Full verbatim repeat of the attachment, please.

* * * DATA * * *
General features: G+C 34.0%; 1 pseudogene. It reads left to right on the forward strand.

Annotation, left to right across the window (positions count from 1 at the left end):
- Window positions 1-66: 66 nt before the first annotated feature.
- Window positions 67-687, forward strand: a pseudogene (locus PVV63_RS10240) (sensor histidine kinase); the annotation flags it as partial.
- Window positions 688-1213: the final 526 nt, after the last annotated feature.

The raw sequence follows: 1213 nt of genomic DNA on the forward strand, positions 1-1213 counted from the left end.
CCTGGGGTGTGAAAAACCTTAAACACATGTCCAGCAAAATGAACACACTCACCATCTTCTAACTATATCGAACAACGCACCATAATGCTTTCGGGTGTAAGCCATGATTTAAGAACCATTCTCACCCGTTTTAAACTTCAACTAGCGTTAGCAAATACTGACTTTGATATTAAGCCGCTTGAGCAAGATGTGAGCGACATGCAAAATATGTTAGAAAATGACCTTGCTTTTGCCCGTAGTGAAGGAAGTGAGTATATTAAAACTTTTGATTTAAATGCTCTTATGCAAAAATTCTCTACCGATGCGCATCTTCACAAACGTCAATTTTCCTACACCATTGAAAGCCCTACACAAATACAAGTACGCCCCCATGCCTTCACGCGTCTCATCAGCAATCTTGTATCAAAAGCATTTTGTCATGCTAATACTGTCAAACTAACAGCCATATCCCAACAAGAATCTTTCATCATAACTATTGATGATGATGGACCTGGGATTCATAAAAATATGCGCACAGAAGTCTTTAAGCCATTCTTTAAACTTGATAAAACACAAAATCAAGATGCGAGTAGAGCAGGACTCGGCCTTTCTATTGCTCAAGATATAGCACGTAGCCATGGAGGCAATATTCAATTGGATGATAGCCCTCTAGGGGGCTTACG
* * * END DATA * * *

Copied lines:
General features: G+C 34.0%; 1 pseudogene. It reads left to right on the forward strand.

Annotation, left to right across the window (positions count from 1 at the left end):
- Window positions 1-66: 66 nt before the first annotated feature.
- Window positions 67-687, forward strand: a pseudogene (locus PVV63_RS10240) (sensor histidine kinase); the annotation flags it as partial.
- Window positions 688-1213: the final 526 nt, after the last annotated feature.

The raw sequence follows: 1213 nt of genomic DNA on the forward strand, positions 1-1213 counted from the left end.
CCTGGGGTGTGAAAAACCTTAAACACATGTCCAGCAAAATGAACACACTCACCATCTTCTAACTATATCGAACAACGCACCATAATGCTTTCGGGTGTAAGCCATGATTTAAGAACCATTCTCACCCGTTTTAAACTTCAACTAGCGTTAGCAAATACTGACTTTGATATTAAGCCGCTTGAGCAAGATGTGAGCGACATGCAAAATATGTTAGAAAATGACCTTGCTTTTGCCCGTAGTGAAGGAAGTGAGTATATTAAAACTTTTGATTTAAATGCTCTTATGCAAAAATTCTCTACCGATGCGCATCTTCACAAACGTCAATTTTCCTACACCATTGAAAGCCCTACACAAATACAAGTACGCCCCCATGCCTTCACGCGTCTCATCAGCAATCTTGTATCAAAAGCATTTTGTCATGCTAATACTGTCAAACTAACAGCCATATCCCAACAAGAATCTTTCATCATAACTATTGATGATGATGGACCTGGGATTCATAAAAATATGCGCACAGAAGTCTTTAAGCCATTCTTTAAACTTGATAAAACACAAAATCAAGATGCGAGTAGAGCAGGACTCGGCCTTTCTATTGCTCAAGATATAGCACGTAGCCATGGAGGCAATATTCAATTGGATGATAGCCCTCTAGGGGGCTTACG